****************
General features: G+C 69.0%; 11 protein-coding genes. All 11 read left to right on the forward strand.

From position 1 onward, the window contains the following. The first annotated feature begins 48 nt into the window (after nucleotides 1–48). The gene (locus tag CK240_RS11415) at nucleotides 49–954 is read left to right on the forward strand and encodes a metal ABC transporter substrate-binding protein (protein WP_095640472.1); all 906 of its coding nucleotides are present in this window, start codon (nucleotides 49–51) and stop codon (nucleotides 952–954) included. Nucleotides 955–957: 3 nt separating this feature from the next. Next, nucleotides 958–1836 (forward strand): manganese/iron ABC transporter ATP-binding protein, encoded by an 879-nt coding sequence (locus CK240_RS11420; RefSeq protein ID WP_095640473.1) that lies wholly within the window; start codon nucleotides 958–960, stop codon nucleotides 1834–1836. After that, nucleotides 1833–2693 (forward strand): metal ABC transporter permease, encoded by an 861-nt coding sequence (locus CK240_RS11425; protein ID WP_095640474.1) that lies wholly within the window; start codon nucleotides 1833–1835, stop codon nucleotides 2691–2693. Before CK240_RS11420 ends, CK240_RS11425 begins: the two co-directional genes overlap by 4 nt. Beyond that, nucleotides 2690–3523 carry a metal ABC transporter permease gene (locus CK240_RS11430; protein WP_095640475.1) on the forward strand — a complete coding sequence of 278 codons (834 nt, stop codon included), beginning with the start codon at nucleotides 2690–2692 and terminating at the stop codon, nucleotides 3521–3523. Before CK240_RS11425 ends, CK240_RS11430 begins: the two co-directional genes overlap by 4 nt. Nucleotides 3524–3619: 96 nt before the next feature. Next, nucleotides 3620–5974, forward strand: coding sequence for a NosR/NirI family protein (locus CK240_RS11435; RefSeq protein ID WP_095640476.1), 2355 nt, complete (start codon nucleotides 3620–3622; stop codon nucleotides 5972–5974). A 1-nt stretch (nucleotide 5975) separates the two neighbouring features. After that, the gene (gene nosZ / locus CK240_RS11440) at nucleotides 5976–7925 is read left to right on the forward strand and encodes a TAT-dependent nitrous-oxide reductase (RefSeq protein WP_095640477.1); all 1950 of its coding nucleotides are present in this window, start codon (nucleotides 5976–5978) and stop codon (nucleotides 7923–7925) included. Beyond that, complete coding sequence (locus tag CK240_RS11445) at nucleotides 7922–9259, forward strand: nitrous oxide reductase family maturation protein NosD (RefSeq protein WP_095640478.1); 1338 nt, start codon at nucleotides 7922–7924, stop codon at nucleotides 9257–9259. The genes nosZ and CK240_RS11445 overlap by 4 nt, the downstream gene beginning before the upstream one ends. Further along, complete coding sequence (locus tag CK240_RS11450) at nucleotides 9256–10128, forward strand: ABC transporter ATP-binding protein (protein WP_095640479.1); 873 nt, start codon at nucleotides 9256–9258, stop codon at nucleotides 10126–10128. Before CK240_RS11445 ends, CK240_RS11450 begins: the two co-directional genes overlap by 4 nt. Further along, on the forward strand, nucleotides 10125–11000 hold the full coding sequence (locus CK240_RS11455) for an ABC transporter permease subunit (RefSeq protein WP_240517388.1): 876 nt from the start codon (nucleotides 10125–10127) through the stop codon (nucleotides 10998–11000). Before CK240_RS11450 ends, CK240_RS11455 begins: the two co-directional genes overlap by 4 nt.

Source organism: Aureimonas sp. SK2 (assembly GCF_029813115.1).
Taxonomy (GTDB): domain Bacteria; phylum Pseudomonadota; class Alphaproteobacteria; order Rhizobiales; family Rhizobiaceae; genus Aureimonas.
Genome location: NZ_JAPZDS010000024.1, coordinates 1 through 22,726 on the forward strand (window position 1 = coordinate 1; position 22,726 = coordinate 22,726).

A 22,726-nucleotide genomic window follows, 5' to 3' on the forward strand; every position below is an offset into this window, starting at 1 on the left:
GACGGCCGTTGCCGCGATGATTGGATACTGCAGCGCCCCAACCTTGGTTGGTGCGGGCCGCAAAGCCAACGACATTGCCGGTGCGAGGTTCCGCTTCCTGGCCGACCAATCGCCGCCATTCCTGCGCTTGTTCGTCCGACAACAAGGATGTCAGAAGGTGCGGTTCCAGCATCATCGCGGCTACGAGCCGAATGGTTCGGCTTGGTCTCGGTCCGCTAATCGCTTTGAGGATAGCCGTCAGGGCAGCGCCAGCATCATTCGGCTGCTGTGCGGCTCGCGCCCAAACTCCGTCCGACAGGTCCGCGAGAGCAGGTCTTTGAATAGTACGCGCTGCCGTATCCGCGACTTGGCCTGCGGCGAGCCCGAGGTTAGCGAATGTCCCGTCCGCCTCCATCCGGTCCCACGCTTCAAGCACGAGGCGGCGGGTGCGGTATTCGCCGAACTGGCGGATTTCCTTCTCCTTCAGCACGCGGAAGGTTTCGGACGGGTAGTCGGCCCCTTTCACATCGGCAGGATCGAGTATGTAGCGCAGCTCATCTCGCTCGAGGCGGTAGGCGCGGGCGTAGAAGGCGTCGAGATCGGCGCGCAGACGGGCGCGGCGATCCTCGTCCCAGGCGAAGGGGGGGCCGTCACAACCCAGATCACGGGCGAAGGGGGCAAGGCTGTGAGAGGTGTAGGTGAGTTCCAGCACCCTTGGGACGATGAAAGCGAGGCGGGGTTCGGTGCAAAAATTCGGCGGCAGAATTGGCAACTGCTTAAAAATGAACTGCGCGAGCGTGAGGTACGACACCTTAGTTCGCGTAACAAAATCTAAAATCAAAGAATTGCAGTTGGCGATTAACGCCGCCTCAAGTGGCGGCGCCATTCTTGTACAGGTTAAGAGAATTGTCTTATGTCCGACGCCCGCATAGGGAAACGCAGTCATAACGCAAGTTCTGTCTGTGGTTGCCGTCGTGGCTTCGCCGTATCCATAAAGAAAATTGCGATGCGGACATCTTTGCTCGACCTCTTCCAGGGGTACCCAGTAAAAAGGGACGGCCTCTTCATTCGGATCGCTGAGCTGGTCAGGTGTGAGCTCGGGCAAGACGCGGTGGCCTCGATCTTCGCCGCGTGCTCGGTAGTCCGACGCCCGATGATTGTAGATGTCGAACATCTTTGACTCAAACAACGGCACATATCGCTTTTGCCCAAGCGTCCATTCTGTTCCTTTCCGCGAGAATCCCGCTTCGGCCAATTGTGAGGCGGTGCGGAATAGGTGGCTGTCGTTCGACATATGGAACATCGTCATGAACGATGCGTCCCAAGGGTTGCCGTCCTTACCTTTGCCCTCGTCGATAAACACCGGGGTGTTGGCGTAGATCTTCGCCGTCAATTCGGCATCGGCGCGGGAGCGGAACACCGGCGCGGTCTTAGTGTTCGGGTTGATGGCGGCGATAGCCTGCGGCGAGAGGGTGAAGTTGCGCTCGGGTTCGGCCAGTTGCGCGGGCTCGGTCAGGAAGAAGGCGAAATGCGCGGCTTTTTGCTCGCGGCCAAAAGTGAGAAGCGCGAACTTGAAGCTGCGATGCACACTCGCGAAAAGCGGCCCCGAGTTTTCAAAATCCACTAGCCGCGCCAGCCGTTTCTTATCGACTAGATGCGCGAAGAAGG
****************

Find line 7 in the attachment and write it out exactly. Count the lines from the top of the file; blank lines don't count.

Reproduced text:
GACGGCCGTTGCCGCGATGATTGGATACTGCAGCGCCCCAACCTTGGTTGGTGCGGGCCGCAAAGCCAACGACATTGCCGGTGCGAGGTTCCGCTTCCTGGCCGACCAATCGCCGCCATTCCTGCGCTTGTTCGTCCGACAACAAGGATGTCAGAAGGTGCGGTTCCAGCATCATCGCGGCTACGAGCCGAATGGTTCGGCTTGGTCTCGGTCCGCTAATCGCTTTGAGGATAGCCGTCAGGGCAGCGCCAGCATCATTCGGCTGCTGTGCGGCTCGCGCCCAAACTCCGTCCGACAGGTCCGCGAGAGCAGGTCTTTGAATAGTACGCGCTGCCGTATCCGCGACTTGGCCTGCGGCGAGCCCGAGGTTAGCGAATGTCCCGTCCGCCTCCATCCGGTCCCACGCTTCAAGCACGAGGCGGCGGGTGCGGTATTCGCCGAACTGGCGGATTTCCTTCTCCTTCAGCACGCGGAAGGTTTCGGACGGGTAGTCGGCCCCTTTCACATCGGCAGGATCGAGTATGTAGCGCAGCTCATCTCGCTCGAGGCGGTAGGCGCGGGCGTAGAAGGCGTCGAGATCGGCGCGCAGACGGGCGCGGCGATCCTCGTCCCAGGCGAAGGGGGGGCCGTCACAACCCAGATCACGGGCGAAGGGGGCAAGGCTGTGAGAGGTGTAGGTGAGTTCCAGCACCCTTGGGACGATGAAAGCGAGGCGGGGTTCGGTGCAAAAATTCGGCGGCAGAATTGGCAACTGCTTAAAAATGAACTGCGCGAGCGTGAGGTACGACACCTTAGTTCGCGTAACAAAATCTAAAATCAAAGAATTGCAGTTGGCGATTAACGCCGCCTCAAGTGGCGGCGCCATTCTTGTACAGGTTAAGAGAATTGTCTTATGTCCGACGCCCGCATAGGGAAACGCAGTCATAACGCAAGTTCTGTCTGTGGTTGCCGTCGTGGCTTCGCCGTATCCATAAAGAAAATTGCGATGCGGACATCTTTGCTCGACCTCTTCCAGGGGTACCCAGTAAAAAGGGACGGCCTCTTCATTCGGATCGCTGAGCTGGTCAGGTGTGAGCTCGGGCAAGACGCGGTGGCCTCGATCTTCGCCGCGTGCTCGGTAGTCCGACGCCCGATGATTGTAGATGTCGAACATCTTTGACTCAAACAACGGCACATATCGCTTTTGCCCAAGCGTCCATTCTGTTCCTTTCCGCGAGAATCCCGCTTCGGCCAATTGTGAGGCGGTGCGGAATAGGTGGCTGTCGTTCGACATATGGAACATCGTCATGAACGATGCGTCCCAAGGGTTGCCGTCCTTACCTTTGCCCTCGTCGATAAACACCGGGGTGTTGGCGTAGATCTTCGCCGTCAATTCGGCATCGGCGCGGGAGCGGAACACCGGCGCGGTCTTAGTGTTCGGGTTGATGGCGGCGATAGCCTGCGGCGAGAGGGTGAAGTTGCGCTCGGGTTCGGCCAGTTGCGCGGGCTCGGTCAGGAAGAAGGCGAAATGCGCGGCTTTTTGCTCGCGGCCAAAAGTGAGAAGCGCGAACTTGAAGCTGCGATGCACACTCGCGAAAAGCGGCCCCGAGTTTTCAAAATCCACTAGCCGCGCCAGCCGTTTCTTATCGACTAGATGCGCGAAGAAGG